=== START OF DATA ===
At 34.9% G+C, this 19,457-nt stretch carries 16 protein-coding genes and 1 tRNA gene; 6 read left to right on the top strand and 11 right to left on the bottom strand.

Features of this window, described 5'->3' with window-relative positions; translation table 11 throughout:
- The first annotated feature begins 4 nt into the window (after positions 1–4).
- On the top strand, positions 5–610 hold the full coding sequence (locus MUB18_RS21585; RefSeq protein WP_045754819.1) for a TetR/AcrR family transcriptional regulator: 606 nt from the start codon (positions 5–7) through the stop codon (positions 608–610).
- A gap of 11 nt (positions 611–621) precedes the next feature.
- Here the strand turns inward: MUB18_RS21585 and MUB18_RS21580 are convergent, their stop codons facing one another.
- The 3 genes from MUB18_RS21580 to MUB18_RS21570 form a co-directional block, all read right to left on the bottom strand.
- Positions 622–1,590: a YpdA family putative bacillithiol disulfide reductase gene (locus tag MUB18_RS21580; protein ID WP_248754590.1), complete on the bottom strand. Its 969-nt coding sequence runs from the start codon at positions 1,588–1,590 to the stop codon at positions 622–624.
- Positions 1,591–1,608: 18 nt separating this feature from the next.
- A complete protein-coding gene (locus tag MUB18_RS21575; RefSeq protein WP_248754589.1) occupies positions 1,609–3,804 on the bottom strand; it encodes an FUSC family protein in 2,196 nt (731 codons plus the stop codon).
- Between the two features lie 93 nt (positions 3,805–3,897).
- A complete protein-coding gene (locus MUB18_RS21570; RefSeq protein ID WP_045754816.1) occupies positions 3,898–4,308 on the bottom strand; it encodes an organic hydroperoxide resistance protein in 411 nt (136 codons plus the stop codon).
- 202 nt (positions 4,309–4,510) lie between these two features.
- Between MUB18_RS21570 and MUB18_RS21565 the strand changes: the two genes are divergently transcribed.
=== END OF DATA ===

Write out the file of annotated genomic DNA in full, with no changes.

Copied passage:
At 34.9% G+C, this 19,457-nt stretch carries 16 protein-coding genes and 1 tRNA gene; 6 read left to right on the top strand and 11 right to left on the bottom strand.

Features of this window, described 5'->3' with window-relative positions; translation table 11 throughout:
- The first annotated feature begins 4 nt into the window (after positions 1–4).
- On the top strand, positions 5–610 hold the full coding sequence (locus MUB18_RS21585; RefSeq protein WP_045754819.1) for a TetR/AcrR family transcriptional regulator: 606 nt from the start codon (positions 5–7) through the stop codon (positions 608–610).
- A gap of 11 nt (positions 611–621) precedes the next feature.
- Here the strand turns inward: MUB18_RS21585 and MUB18_RS21580 are convergent, their stop codons facing one another.
- The 3 genes from MUB18_RS21580 to MUB18_RS21570 form a co-directional block, all read right to left on the bottom strand.
- Positions 622–1,590: a YpdA family putative bacillithiol disulfide reductase gene (locus tag MUB18_RS21580; protein ID WP_248754590.1), complete on the bottom strand. Its 969-nt coding sequence runs from the start codon at positions 1,588–1,590 to the stop codon at positions 622–624.
- Positions 1,591–1,608: 18 nt separating this feature from the next.
- A complete protein-coding gene (locus tag MUB18_RS21575; RefSeq protein WP_248754589.1) occupies positions 1,609–3,804 on the bottom strand; it encodes an FUSC family protein in 2,196 nt (731 codons plus the stop codon).
- Between the two features lie 93 nt (positions 3,805–3,897).
- A complete protein-coding gene (locus MUB18_RS21570; RefSeq protein ID WP_045754816.1) occupies positions 3,898–4,308 on the bottom strand; it encodes an organic hydroperoxide resistance protein in 411 nt (136 codons plus the stop codon).
- 202 nt (positions 4,309–4,510) lie between these two features.
- Between MUB18_RS21570 and MUB18_RS21565 the strand changes: the two genes are divergently transcribed.